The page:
NOT FOR PUBLICATION UNITED STATES DISTRICT COURT FOR THE DISTRICT OF NEW JERSEY JOHNNA RINI, Civil Action No. 2:16-cv-04973-SDW Plaintiff, v. OPINION COMMISSIONER OF SOCIAL SECURITY, Defendant. June 19, 2017 WIGENTON, District Judge Before this Court is Plaintiff Johnna Rini’s (“Plaintiff”) appeal of the final administrative decision of the Commissioner of Social Security (“Commissioner”), with respect to Administrative Law Judge Leonard Olarsch’s (“ALJ Olarsch”) denial of Plaintiff’s claim for Disability Insurance Benefits (“DIB”) and Supplemental Security Income (“SSI”) under the Social Security Act (“The Act”). This Court has subject matter jurisdiction pursuant to 42 U.S.C. §§ 405(g) and 1383(c)(3). Venue is proper under 28 U.S.C. § 1391(b). This appeal is decided without oral argument pursuant to Federal Rule of Civil Procedure 78. For the reasons set forth below, this Court finds that ALJ Olarsch’s findings dated November 30, 2015 are supported by substantial evidence. Therefore, the Commissioner’s decision must be AFFIRMED. I. Procedural and Factual History A. Procedural History Plaintiff filed for SSI on August 6, 2008 and DIB on July 24, 2008, alleging disability as of July 19, 2006. (R. 202-08.) Those applications were denied both initially and upon reconsideration. (R. 102-17.) Plaintiff requested a hearing, which was held on October 28, 2010 and April 14, 2011 before ALJ Olarsch. (R. 118, 133, 168.) Both Plaintiff and medical expert Dr. Gerald Galst (“ME”) appeared and testified. (R. 21.) On April 25, 2011, ALJ Olarsch issued an unfavorable decision, finding that Plaintiff was not disabled and denying her applications for DIB and SSI. (R. 26.) On August 13, 2012, the Appeals Council denied Plaintiff’s request for review. (R. 537.) Plaintiff filed a complaint in the United States District Court for the District of New Jersey, which remanded the case for further proceedings on March 24, 2014. (R. 542-61.) Plaintiff filed a subsequent complaint for SSI benefits on March 28, 2013. (R. 564.) On June 10, 2014, the Appeals Council determined that Plaintiff’s claims were duplicative and ordered that the ALJ create a single record and issue a new decision on the consolidated claims. (Id.) Pursuant to the District Court remand order, the Appeals Council directed ALJ Olarsch to further develop the evidence and determine the impact of claimant’s impairments on her residual functional capacity (“RFC”). (R. 459.) On November 12, 2015, the ALJ held a hearing where Plaintiff, the ME, and a vocational expert Tanya Edgehill (“VE”) appeared and testified. (R. 459.) ALJ Olarsch issued a second unfavorable decision on November 30, 2015, finding that Plaintiff was not disabled because she had the RFC to perform medium work. (R. 463.) On June 21, 2016, the Appeals Council declined to assume jurisdiction, making the ALJ’s decision final. (R. 448-50.) Plaintiff now requests that this Court reverse the ALJ’s decision and grant Plaintiff an award of benefits. (Pl. Br. at 40.) 2 B. Factual History 1. Personal and Employment History Plaintiff was forty-four years old at the alleged onset date of July 19, 2006. (R. 358.) She has a high school education and worked previously as a customer service representative, a secretary, a waitress and a cashier. (R. 13, 221.) Her last significant employment was as a customer service representative with Gussco Manufacturing Co. from March 1999 until February 2003. (R. 214.) Plaintiff’s Disability Report Form SSA-3368 provides that in this role, Plaintiff was required to answer phones, deliver folders, troubleshoot for customers, and assist the manager. (Id.) Plaintiff also stated that she competed computer work, retrieved stock, and lifted and carried boxes of folders each day. (R. 222.) Form SSA-3369 notes that Plaintiff had to walk for approximately two hours and was able to sit only four hours daily. (Id.) The weight she lifted most frequently was less than ten pounds, and the heaviest she lifted was approximately twenty pounds. (Id.) 2. Medical History The record shows that several healthcare professionals saw Plaintiff in relation to her disability claims. (see R. 213-1080.) Plaintiff also testified about her condition and completed several function reports. (R. 496, 785, 807.) On both the DIB and SSI applications, Plaintiff alleged that she suffers from congestive heart failure, chronic obstructive pulmonary disease (“COPD”), asthma, and a leaking heart valve. (R. 23, 214.) The following is a summary of the medical evidence: Plaintiff was admitted to the emergency room at the Memorial Regional Hospital in Hollywood, Florida on several occasions between February and September of 2006. (R. 280312.) On both February 4, 2006 and February 15, 2006, Plaintiff was taken by ambulance to the 3 hospital due to respiratory distress, where she was treated for asthma and released. (R. 281, 287.) She was also admitted to the same hospital and treated for respiratory issues on August 27, September 8, and September 9 of 2006. (R. 300, 311, 313.) Each time, the diagnosis was asthma exacerbation. (Id.) She was admitted to the Northshore Medical Center in Miami, Florida for obstructive chronic bronchitis on September 20, 2006, where she was diagnosed with and treated for exacerbation. (R. 313.) On July 19, 2006, Plaintiff was admitted to Memorial Regional Hospital for intrauterine pregnancy and asthma. (R. 295.) The admitting sheet states that Plaintiff has had asthma since age eighteen and had been hospitalized four times previously for it. (Id.) Plaintiff was receiving a respiratory treatment and complained of shortness of breath. (R. 296.) Plaintiff was transferred to the ICU where she was intubated and the decision was made to perform a cesarean section. (Id.) She remained in the ICU until discharge on July 25, 2006. (Id.) On February 25, 2009, Dr. Rambhai C. Patel (“Dr. Patel”) performed a consultative examination at the request of the state agency. (R. 334.) Dr. Patel noted that Plaintiff suffers from cardiomyopathy, which was diagnosed in 2007. (R. 334.) He also noted that she has asthma and COPD, diagnosed two to three years earlier. (Id.) A chest X-ray was normal. (R. 336.) A chest X-ray performed on January 20, 2009 was also normal. (R. 361.) An echocardiogram performed on the same day showed moderate global left ventricular dysfunction and COPD. (R. 363.) The report noted “the left ventricle is of normal size with moderate diffuse reduction of contractility and ejection fraction which is calculated to be 44%.” (R. 373.) On September 18, 2010, a myocardial perfusion report from Dr. Carlos Alfonso (“Dr. Alfonso”) showed normal imaging with a post-stress ejection fraction of sixty-four percent. (R. 371.) Dr. 4 Bart De Gregorio (“Dr. De Gregorio”) also performed an echocardiogram on Plaintiff in September of 2010, and determined “ . . . that [Plaintiff] is not disabled from a cardiovascular perspective. Though she has a borderline ejection fraction this is not felt to impair her function.” (R. 380.) That test showed an ejection fraction of forty-five to fifty percent. (R. 375.) The record indicates that Plaintiff began seeing internal medicine specialist Dr. Francis Molinari (“Dr. Molinari”) in September of 2008 and saw him most recently in the summer of 2013. (R. 802.) Dr. Molinari’s reports include diagnoses of COPD, asthma, and hypertension. (R. 837.) In a January 2009 report to the state agency, Dr. Molinari could not provide a medical opinion regarding Plaintiff’s ability to do work-related activities. (R. 333.) In October of 2008, Dr. Molinari reported no evidence of any residual cardiomyopathy and that plaintiff was relatively stable. (R. 396.) On November 11, 2010, Dr. Molinari completed a report for the Division of Training and Employment which stated that plaintiff was unable to work, and limitations included lifting and climbing. (R. 447.) The length of disability was noted as “12 months or more.” (Id.) Plaintiff also saw cardiologist Dr. Neil Goyal (“Dr. Goyal”). (R. 802.) His records indicate treatment for hypertension, congestive heart failure, and palpitations and Plaintiff’s complaints of chest discomfort, panic attacks, asthma and palpitations. (R. 838-839.) Dr. Goyal ordered a carotid ultrasound in April of 2012 that showed no significant stenosis in either the right or the left internal carotid artery. (R. 905.) An echocardiogram in May of 2012 showed a normal left ventricle with mild diffuse left ventricular dysfunction. (R. 906.) More recently, on January 17, 2013, Plaintiff was admitted to Mountainside Hospital in Montclair, New Jersey with an admitting diagnosis of chronic airway obstruction and a principal diagnosis of pneumonia. (R. 852.) An echocardiogram showed a left ventricular ejection 5 fraction of forty-five to fifty percent and abnormal mid anterior septum, mid septum, and basal septum segments. (R. 865.) A chest X-ray reported borderline heart size and grossly clear lungs. (R. 866.) A medical evaluation from Dr. Janice Pieretti (“Dr. Pieretti”) of the Barnabas Health Heart Center in Newark, New Jersey in May of 2015 shows that Plaintiff self-referred for management of cardiomyopathy after Dr. Goyal stopped accepting her insurance. (R. 1034.) Dr. Pieretti opined that while Plaintiff may classify herself as a NYHA class three, she did not believe her symptoms were attributable to underlying cardiac function. (R. 1036.) Instead, Dr. Pieretti believed Plaintiff’s symptoms were caused by Plaintiff’s likely COPD. (Id.) A CT coronary angiography and a coronary CT chest exam performed in 2015 also appear normal. (R. 1077-1079.) 3. Mental Health History On August 6, 2013, psychologist Dr. Paul F. Fulford (“Dr. Fulford”) performed an examination of the Plaintiff at the request of the state agency. (R. 907.) Plaintiff’s chief complaints were poor memory, “fear of everything,” and shortness of breath. (R. 908.) Plaintiff’s hygiene and grooming were good, her attitude was cooperative, and her level of intelligence appeared to be within normal limits. (R. 908-909.) Dr. Fulford’s diagnostic impression included, “adjustment disorder with mixed emotional features secondary to medical condition,” along with asthma, cardiomyopathy, COPD, joblessness, and chronic illness. (R. 909.) Jewish Family Services (“JFS”) records from October 2014 through August 2015 indicate Plaintiff was treated for stress, anxiety, and depression. (R. 1013-15, 1089-1101.) A November 2014 letter addressed to Plaintiff’s attorney from JFS describes Plaintiff’s ailments as 6 including asthma, heart failure, and hypertension. (R. 1010.) The letter also states that Plaintiff described being in an anxious state since the birth of her son and that, as a result, she had feelings of helplessness, hopelessness, depression, terror, and fatigue. (Id.) Plaintiff reported having two or three panic attacks per week, difficulty falling asleep, frequent crying, and shortterm memory issues. (Id.) 4. Function Reports Plaintiff completed function reports on August 18, 2008; May 26, 2009; April 13, 2013; and October 23, 2013. (R. 229-36, 248-55, 785-92, 807-14.) Plaintiff’s sister completed one on April 21, 2013. (R. 793-800.) In her earliest report, Plaintiff stated that she cares for her twoyear-old son, performs light cleaning, prepares meals, and watches television. (R. 229.) She reported that she cannot go out alone because she is afraid of feeling unwell while out with her son. (R. 232.) She stated that her condition affects lifting, walking, climbing stairs, and squatting and that she can only walk one block. (R. 234.) Her most recent report in 2013 reiterates that she can no longer walk more than a block without resting and that she must sleep in a sitting position. (R. 808.) Plaintiff reported that she has someone help with laundry, taking out the garbage, and shopping and that she has difficulty with lifting, walking, understanding, sitting, memory, following instructions, and concentration. (R. 811.) She also states that she has a fear of dying and leaving her son. (Id.) 5. Hearing Testimony At a November 12, 2015 hearing, Plaintiff testified that she was let go from her 2003 customer service position after her employer asked her to return from sick leave sooner than she could. (R. 483-84.) She reported that the dust in the warehouse exacerbated breathing problems and illness, and that, at that time, she was experiencing back pain resulting from an earlier car 7 accident. (R. 486.) ALJ Olarsch asked Plaintiff what symptoms were currently preventing her from working, to which plaintiff replied, “I have horrible panic attacks; what the [sic] call a panic disorder. I have fear of dying and leaving my child. They [sic] anxiety is horrible; the fatigue, the depression . . . ” (R. 494-95.) Plaintiff also testified that she experiences heart palpitations and back pain, cannot sit at a computer, and cannot walk more than half a block before she has difficulty breathing. (R. 496, 498, 505.) At the November 12, 2015 hearing, the ME testified that the cardiology notes did not support a finding of disability and that Plaintiff’s rapid heartbeat could be due, at least in part, to prescribed medication. (R. 510-11.) The ME identified no clear-cut musculoskeletal or cardiovascular limitations. (R. 514.) He opined that many of Plaintiff’s symptoms were psychiatrically related and that there were scant objective findings. (R. 508-09.) He responded affirmatively when asked whether the effects of cardiophobia could cause a limitation so severe that it was as if the patient had the cardiac problem. (R. 513.) ALJ Olarsch presented the VE with several hypotheticals to gauge Plaintiff’s work capabilities. (R. 516-21.) He asked if there were jobs in the national economy for an individual who was capable of the full range of light or medium work, limited to unskilled work, with the individual being off task up to ten percent of the time and in which exposure to fumes, odors, and dusts must be avoided. (R. 516-17.) The VE responded affirmatively and gave several examples of viable jobs, including box maker (medium), bagger (medium), ticket printer (light), and tagger (light). (R. 516-17.) II. Legal standard A. Standard of Review 8 This Court has plenary review of all legal issues on appeal of a decision by the Commissioner of Social Security. Knepp v. Apfel, 204 F.3d 78, 83 (3d Cir. 2000). This Court’s review of the ALJ’s factual findings is limited to determining whether there is substantial evidence to support those conclusions. Hartranft v. Apfel, 181 F.3d 358, 360 (3d Cir. 1999). Substantial evidence “does not mean a large or considerable amount of evidence, but rather such relevant evidence as a reasonable mind might accept as adequate to support a conclusion.” Pierce v. Underwood, 487 U.S. 552, 565 (1988) (internal quotations omitted). It is “less than a preponderance of the evidence, but ‘more than a mere scintilla.’” Bailey v. Comm’r of Soc. Sec., 354 F. App’x. 613, 616 (3d Cir. 2009) (quoting Richardson v. Perales, 402 U.S. 389, 401 (1971)). Importantly, “[t]his standard is not met if the Commissioner ‘ignores, or fails to resolve, a conflict created by countervailing evidence.’” Bailey, 354 F. App’x at 616 (quoting Kent v. Schweiker, 710 F.2d 110, 114 (3d Cir. 1983)). However, if the factual record is adequately developed, “the possibility of drawing two inconsistent conclusions from the evidence does not prevent an administrative agency’s finding from being supported by substantial evidence.” Daniels v. Astrue, No. 4:08-cv-1676, 2009 WL 1011587, at *2 (M.D. Pa Apr. 15, 2009) (quoting Consolo v. Fed Mar. Comm’n, 383 U.S. 607, 620 (1966)). “The ALJ’s decision may not be set aside merely because [a reviewing court] would have reached a different decision.” Cruz v/ Comm’r of Soc. Sec., 244 F. App’x. 475, 479 (3d Cir. 2007) (citing Hartranft, 181 F.3d at 360). This court is required to give substantial weight and deference to ALJ’s findings if supported by substantial evidence. See Scott v. Astrue, 297 F. App’x. 126, 128 (3d Cir. 2008). Nonetheless, “where there is conflicting evidence, the ALJ must explain which evidence he accepts and which he rejects, and the reasons for that determination.” Cruz, 244 F. App’x. at 479 (citing Hargengrader v. Califano, 575 F.2d 434, 437 (3d Cir. 1978)). 9 In considering an appeal from a denial of benefits, remand it appropriate “where relevant, probative and available evidence was not explicitly weighed in arriving at a decision on the plaintiff’s claim for disability benefits.” Dobrowolsky v. Califano, 606 F.2d 403, 407 (3d Cir. 1979) (quoting Saldana v. Weinberger, 421 F. Supp. 1127, 1131 (E.D. Pa. 1976) (internal quotation marks omitted). Indeed, a decision to “award benefits should be made only when the administrative record of the case has been fully developed and when substantial evidence on the record as a whole indicates that the claimant is disabled and entitled to benefits.” Podedworny v. Harris, 745 F.2d 210, 221-22 (3d Cir. 1984) (citations omitted). B. The Five Step Disability Test A claimant’s eligibility for social security benefits is governed by 42 U.S.C. § 1382. An individual will be considered disabled under the Act if the claimant is unable “to engage in any substantial gainful activity by reason of any medically determinable physical or mental impairment” lasting continuously for at least twelve months. 42 U.S.C. § 423(d)(1)(A). The impairment must be severe enough to render the individual “not only unable to do his previous work but [unable], considering his age, education, and work experience, [to] engage in any kind of substantial gainful work which exists in the national economy.” 42 U.S.C. § 423(d)(2)(A). A claimant must show that the “medical signs and findings” related to his or her ailment have “been established by medically acceptable clinical or laboratory diagnostic techniques, which show the existence of a medical impairment that results from anatomical, physiological, or psychological abnormalities which could reasonably be expected to produce the pain or other symptoms alleged . . . .” 42 U.S.C. § 423(d)(5)(A). To make a disability determination, the ALJ follows a five-step sequential analysis. 20 C.F.R. §§ 404.1520(a); see also Cruz, 244 F. App’x at 480. If the ALF determines at any step 10 that the claimant is or is not disabled, the ALJ does not proceed to the next step. 20 C.F.R. §§ 404.1520(a)(4), 416.920(a)(4). Step one requires the ALJ to determine whether the claimant is engaging in substantial gainful activity (“SGA”). 20 C.F.R. §§ 404.1520(a)(4)(i), 416.920(a)(4)(i). SGA is defined as work that “involves doing significant and productive physical or mental duties…for pay or profit.” 20 C.F.R. §§ 404.1510, 416.910. If the claimant engages in SGA, the claimant is not disabled for purposes of receiving social security benefits regardless of the severity of the claimant’s impairments. See 20 C.F.R. §§ 404.1520(a)(4)(i), 416.920(a)(4)(i). If the individual is not engaging in SGA, the ALJ proceeds to step two. Under step two, the ALJ determines whether the claimant suffers from a severe impairment or combination of impairments that meets the duration requirement found in Sections 404.1509 and 416.909. 20 C.F.R. §§ 404.1520(a)(4)(ii), 416.920(a)(4)(ii). An impairment or a combination of impairments is not severe when medical and other evidence establishes only a slight abnormality or combination of abnormalities that would have a minimal effect on an individual’s ability to work. 20 C.F.R. §§ 404.1521, 416.921; Social Security Rule (“SSR”) 8528, 96-3p, 96-4p. An impairment or a combination of impairments is severe when it significantly limits the claimant’s “physical or mental ability to do basic work activities.” 20 C.F.R. §§ 404.1520(c), 416.920(c). If a severe impairment or combination of impairments is not found, the claimant is not disabled. 20 C.F.R. §§ 404.1520(a)(4)(ii), 416.920(a)(4)(ii). If the ALJ finds a severe impairment or combination of impairments, the ALJ then proceeds to step three. Under step three, the ALJ determines whether the claimant’s impairment or combination of impairments is equal to, or exceeds, one of those included in the Listing of Impairments in 20 11 C.F.R. Part 404, Subpart P, Appendix 1. 20 C.F.R. §§ 404.1520(a)(4)(iii), 416.920(a)(4)(iii). If an impairment or combination of impairments meets the statutory criteria of a listed impairment as well as the duration requirement, the claimant is disabled and entitled to benefits. 20 C.F.R. §§ 494.1520(d), 416.920(d). If, however, the claimant’s impairment or combination of impairments does not meet the severity of the listed impairment, or if the duration is insufficient, the ALJ proceeds to the next step. Before undergoing the analysis in step four, the ALJ must determine the claimant’s RFC. 20 C.F.R. §§ 404.1520(a), 404.1520(e), 416.920(a), 416.920(e). An individual’s RFC is the individual’s ability to do physical and mental work activities on a sustained basis despite limitations from his or her impairments. 20 C.F.R. §§ 404.1545, 41.945. The ALJ considers all impairments in this analysis, not just those deemed to be severe. 20 C.F.R. §§ 404.1545(a)(2), 416.945(a)(2); SSR 96-8p. After determining a claimant’s RFC, step four then requires the ALJ to determine whether the claimant has the RFC to perform the requirements of his or her past relevant work. 20 C.F.R. §§ 404.1520(e)-(f). If the claimant is unable to resume his or her past work, the disability evaluation proceeds to the fifth and final step. At step five, the ALJ must determine whether the claimant is able to do any other work, considering his or her RFC, age, education, and work experience. 20 C.F.R. §§ 404.1520(a)(4)(v), 416.920(a)(v)(4). Unlike in the first four steps of the analysis where the claimant bears the burden of persuasion, at step five the Social Security Administration (“SSA”) is “responsible for providing evidence that demonstrates that other work exists in significant numbers in the national economy that [the claimant] can do, given [the claimant’s RFC] and vocational factors.” 20 C.F.R. §§ 404.1560(c)(2), 416.960(c)(2). If the claimant is unable to do any other SGA, he or she is disabled. 20 C.F.R. §§ 404.1520(a)(4)(v), 416.920(a)(4)(v). 12 III. Discussion The Act defines “disability” as “the inability to engage in any substantial gainful activity by reason of any medically determinable physical or mental impairment which can be expected to result in death or which has lasted or can be expected to last for a continuous period of not less than 12 months.” 42 U.S.C. § 423(d)(1)(A). A claimant will be found disabled “only if [her] physical or mental impairment or impairments are of such severity that she is not only unable to do her previous work but cannot, considering [her] age, education, and work experience, engage in any other kind of substantial gainful work which exists in the national economy . . . ” 42 U.S.C. § 423(d)(2)(A). “‘Work which exists in the national economy’ means work which exists in significant numbers either in the region where such individual lives or in several regions of the country.” 42 U.S.C. § 423(d)(2)(A). On November 30, 2015, after performing the five-step disability test, ALJ Olarsch found that Plaintiff was not disabled within the meaning of The Act from July 19, 2006 through the date of the decision. (R. 460.) ALJ Olarsch properly found that Plaintiff met the insured status requirements of The Act through June 30, 2008. (R. 461.) At step one of the disability analysis, ALJ Olarsch found that Plaintiff had not engaged in substantial gainful activity since July 19, 2006, the alleged onset date. (R. 461.) At step two, where it must be determined whether Plaintiff has any “severe” medically determinable impairments, ALJ Olarsch found that the Plaintiff had the following severe impairments: “cardiomyopathy, obstructive pulmonary disease, asthma and affective disorders.” 20 C.F.R. § 416.920(c); (R. 461.) At step three, ALJ Olarsch properly determined that the Plaintiff did not have an impairment or combination of impairments that met or medically equaled the severity of any 13 listed in 20 C.F.R. Part 404, Subpart P, Appendix 1. (R. 462.) Specifically, it was determined that Plaintiff’s asthma did not rise to the level of meeting the chronic obstructive pulmonary disease criteria of 3.02A and did not meet the frequency and severity of attacks with the requisite physician intervention or hospitalization during a twelve-month period. (R. 462.) Additionally, ALJ Olarsch found that the Plaintiff did not reach the appropriate FEV1 or FVC values indicated in Medical Listing 3.02. (Id.) ALJ Olarsch also found that the Paragraph B requirements were not satisfied and that the severity of Plaintiff’s mental impairments did not meet or medically equal the criteria of listing 12.04. (Id.) Paragraph B criteria are used to evaluate mental impairment at steps 2 and 3 and are not a residual functional capacity test. (Id.) To satisfy paragraph B, the mental impairments must result in at least two of the following: marked restriction of activities of daily living; marked difficulties in maintaining social functioning; marked difficulties in maintaining concentration, persistence, or pace; or repeated episodes of decompensation, each of extended duration. (Id.) Plaintiff did not satisfy any elements. (Id.) ALJ Olarsch also considered Paragraph C criteria but found none established in the evidence. (Id.) ALJ Olarsch properly found that the Plaintiff had “the residual functional capacity to perform medium work as defined in 20 C.F.R. § 416.967(c) except that Plaintiff must avoid exposure to fumes, odors, dusts, gases or dangerous machinery, must avoid unprotected heights, and is limited to unskilled work that allows for being off-task up to 10% of the work day.” (Id.at 463.) This finding requires a consideration of all symptoms and whether they can be reasonably accepted as consistent with the objective medical evidence. (R. 463.) In considering the symptoms, the ALJ must determine whether there is an underlying medically determinable physical impairment. (R. 463.) If one is established, the ALJ must evaluate the intensity, 14 persistence, and limiting effects of claimant’s symptoms to determine how they limit functioning. (Id.) If claimant’s statements are not consistent with the medical record, the ALJ must determine the credibility of the claimant. (Id.) ALJ Olarsch placed great weight on the ME testimony in finding that Plaintiff’s statements concerning the intensity, persistence, and limiting effects of her impairments were not entirely credible. (Id. at 464.) The ME testified that Plaintiff’s cardiological tests were essentially normal and that despite Plaintiff’s complaints of back pain, there was no evidence to support those claims. (Id.) The ME also pointed to the absence of objective findings for many years leading up to the hearing. (Id.) ALJ Olarsch noted that there were no rheumatologist reports to support Plaintiff’s diagnosis of fibromyalgia and that recent tests, including echocardiograms, angiograms and x-rays show normal results or minor variations. (R. 464-65.) The ALJ relied on the ME testimony which stated that two different cardiologists believed Plaintiff’s complaints were unrelated to any objective findings. (R. 465.) ALJ Olarsch properly found that “the objective diagnostic evidence, the treatment record and the consultative examination evidence support [the ME’s] opinion.” (Id.) The ALJ also relied on the ME’s testimony that the Plaintiff had no obvious musculoskeletal or cardiovascular limitations. (R. 514.) ALJ Olarsch noted that the Plaintiff’s grade III.VI cardiac disease functional classification was based on subjective complaints with no objective medical support. (Id.) ALJ Olarsch also looked to Dr. Molinari’s reports concerning Plaintiff’s cardiac problems and found that they were both inconsistent and supported neither by the report’s findings nor by Dr. Molinari’s own treatment records. (Id.) ALJ Olarsch found that there was “no cardiological, musculoskeletal, clinical or other objective medical evidence to support that 15 the claimant can stand or walk for less than two hours per day, that she is limited in pushing and pulling, and that she is limited in lifting and carrying up to 10 pounds.” (Id.) Relying on the ME’s testimony, ALJ Olarsch properly found that the state agency physical RFC assessment improperly indicated an RFC for light work. (R. 465-66.) The ALJ afforded great weight to a February 2009 medical examination, which indicated chest pain absent any associated symptoms, made no note of Plaintiff’s reportedly frequent asthma attacks, and revealed essentially normal musculoskeletal, cardiac, and neurological findings. (R. at 466.) ALJ Olarsch further relied on Dr. Galst’s testimony that many of Plaintiff’s symptoms were psychiatrically related and that she had the residual functional capacity to perform “medium” work. (Id.) In response to Plaintiff’s mental health status, ALJ Olarsch relied on reports from therapists. (R. 467.) The therapists reported panic attacks and associated symptoms, which limited Plaintiff’s ability to function. (R. 1010.) However, ALJ Olarsch found that those purported limitations were supported neither by the treatment record nor the consultative examination evidence. (Id.) He pointed to one August 2013 test, which indicated that the Plaintiff denied any mental health treatment and was fully oriented and well-groomed, with normal gait and posture. (Id.) The test also indicated that she was cooperative, had an appropriate amount of knowledge, exhibited good mental control and communication ability, and that her motivation and effort levels appeared satisfactory. (Id.) At step four, ALJ Olarsch properly found that the claimant did not have the RFC to perform her past relevant work. (R. 467.) The ALJ relied on testimony from the VE, who opined that Plaintiff was unable to perform past relevant work as a customer service representative (DOT 249.362-026) because that work is at least semiskilled and requires greater 16 concentration than is required by “simple” work. (Id.) ALJ Olarsch also found that “[t]ransferability of job skills is not material to the determination of disability because using the Medical-Vocational Rules as a framework supports a finding that the claimant is ‘not disabled,” whether or not the claimant has transferable job skills.” (R. 467-68.) At step five, ALJ Olarsch properly found that a significant number of jobs exist in the national economy that Plaintiff can perform. (Id.) He considered plaintiff’s age, education, work experience, and residual functional capacity in conjunction with the Medical-Vocational Guidelines listed in 20 C.F.R. Part 404, Subpart P, Appendix 2. (R. 468.) If Plaintiff were able to perform the full range of medium work, Medical-Vocational Rules 203.26 and 203.19 would direct a finding of “non-disabled.” (Id.) However, the ALJ found that Plaintiff’s ability to perform all of the requirements of medium work was hindered by limitations. (Id.) ALJ Olarsch presented the VE with various hypotheticals relating to Plaintiff’s limitations and heavily relied on the VE’s testimony in making a finding of “not disabled.” (Id.) The VE identified several jobs with a medium residual functional capacity which Plaintiff could perform, including a bagger (DOT 920.687-014) and a packager (DOT 920.587.018). (Id.) The VE further testified that even if claimant had a light residual functional capacity, jobs would be available which plaintiff could perform. (Id.) ALJ Olarsch found that this testimony was consistent with the Dictionary of Occupational Titles and properly determined that Plaintiff was not disabled, as defined in The Act, from July 19, 2006, through the date of the decision. (R. 468-69.) On appeal, Plaintiff seeks reversal of the Commissioner’s decision on two bases. First, Plaintiff argues that the Commissioner did not properly evaluate the medical evidence. (Pl.’s Br. at 24-32.) Second, Plaintiff contends that the ALJ erred in determining Plaintiff’s residual 17 functional capacity and misinterpreted VE’s responses to the hypothetical questions. (Id. at 3236.) As discussed, ALJ Olarsch determined that Plaintiff’s testimony was not entirely credible and that the absence of objective medical findings supported a determination that Plaintiff had the RFC to perform medium work except that Plaintiff must avoid exposure to fumes, odors, dusts, gases or dangerous machinery, must avoid unprotected heights, and was limited to unskilled work that allows for being off-task up to ten percent of the work day. (R. 463.) According to Plaintiff, her complaints were not given proper credence and she is far more restricted than the ALJ’s findings would indicate. (Pl.’s Br. at 24.) Plaintiff points particularly to a prior hearing in which the ME testified that he did not think she could do medium work, though the ME did not think it was entirely clear. (Id. at 26.) Plaintiff relies on a finding from state agency doctors, which indicated that Plaintiff could perform light work. (Id.) It is Plaintiff’s position that her cardiophobia is so debilitating that it renders her severely limited. (Id. at 28.) However, ALJ Olarsch’s findings are supported by substantial credible evidence. Many of Plaintiff’s complaints are subjective and not supported by the medical record. In formulating the residual functional capacity, the Commissioner’s decision explicitly relies on treatment records, tests, and credible expert testimony as they pertain to each of Plaintiff’s alleged ailments, including COPD, back pain, and anxiety. The ME opined that plaintiff had no cardiovascular or musculoskeletal impairments. (R. 514.) The ALJ cited medical records from at least two doctors which indicated that Plaintiff’s cardiovascular function was normal or near normal. (R. 466.) He noted that one of Plaintiff’s medical reports, which limits her to 18 essentially a sedentary RFC, is inconsistent and contradicted by the same treating physician in a later report. (R. 25.) In light of these considerations, the ALJ’s findings regarding Plaintiff’s RFC are supported by substantial credible evidence. Many of Plaintiff’s complaints are subjective and not supported by the medical record, and Plaintiff’s argument based on the ME’s testimony in an earlier hearing is not supported by the most recent hearing. At that time, the ME testified that Plaintiff had the RFC to perform at least “medium” work. (R. 466.) Further, the most recent hearing included additional, credible testimony from a vocational expert – as recommended by the Appeals Committee – of the Plaintiff’s abilities and opportunities. (R. 459, 516-22.) Lastly, the ALJ found that the state agency’s determinations of an RFC for light work were credibly contradicted. (R. 466.) The hypotheticals presented to the VE and the VE’s subsequent testimony are sufficient to support ALJ Olarsch’s findings. Because Plaintiff’s ability to perform medium work was impeded by limitations, it was necessary and appropriate for the ALJ to ask the VE whether jobs existed which Plaintiff could do. IV. Conclusion Because this Court finds that the ALJ Olarsch’s factual findings were supported by substantial credible evidence in the record and that ALJ Olarsch’s legal conclusions were correct, the Commissioner’s determination is AFFIRMED. An appropriate order follows. s/ Susan D. Wigenton SUSAN D. WIGENTON UNITED STATES DISTRICT JUDGE Orig: Clerk cc: Parties 19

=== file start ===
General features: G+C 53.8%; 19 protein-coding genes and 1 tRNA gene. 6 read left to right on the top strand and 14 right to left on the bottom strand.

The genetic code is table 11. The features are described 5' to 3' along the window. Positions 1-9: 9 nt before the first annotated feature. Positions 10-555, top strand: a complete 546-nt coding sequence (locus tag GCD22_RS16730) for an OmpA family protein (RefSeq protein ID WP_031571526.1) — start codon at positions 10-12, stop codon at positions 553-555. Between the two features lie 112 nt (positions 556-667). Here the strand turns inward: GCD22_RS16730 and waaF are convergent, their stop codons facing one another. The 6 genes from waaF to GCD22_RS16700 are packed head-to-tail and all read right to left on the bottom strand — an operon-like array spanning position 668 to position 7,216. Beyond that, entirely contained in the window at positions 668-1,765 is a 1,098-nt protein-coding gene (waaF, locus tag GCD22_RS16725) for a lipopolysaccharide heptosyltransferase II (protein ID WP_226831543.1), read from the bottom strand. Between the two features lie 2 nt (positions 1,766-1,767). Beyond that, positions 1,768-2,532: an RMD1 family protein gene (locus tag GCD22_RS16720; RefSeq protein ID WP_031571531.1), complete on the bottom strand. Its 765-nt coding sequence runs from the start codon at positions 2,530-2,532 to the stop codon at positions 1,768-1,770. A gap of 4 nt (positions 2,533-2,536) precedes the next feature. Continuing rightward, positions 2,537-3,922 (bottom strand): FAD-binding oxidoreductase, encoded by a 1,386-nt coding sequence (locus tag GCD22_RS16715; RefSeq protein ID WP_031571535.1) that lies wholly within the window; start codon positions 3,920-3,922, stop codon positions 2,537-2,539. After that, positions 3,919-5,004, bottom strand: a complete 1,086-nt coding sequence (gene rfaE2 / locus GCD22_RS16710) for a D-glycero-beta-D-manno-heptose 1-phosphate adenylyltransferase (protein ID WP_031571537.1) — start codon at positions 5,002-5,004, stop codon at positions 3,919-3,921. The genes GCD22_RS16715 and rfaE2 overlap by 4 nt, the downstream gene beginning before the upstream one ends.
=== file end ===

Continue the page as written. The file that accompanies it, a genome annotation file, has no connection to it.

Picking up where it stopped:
Disclaimer: Justia Dockets & Filings provides public litigation records from the federal appellate and district courts. These filings and docket sheets should not be considered findings of fact or liability, nor do they necessarily reflect the view of Justia.

Why Is My Information Online?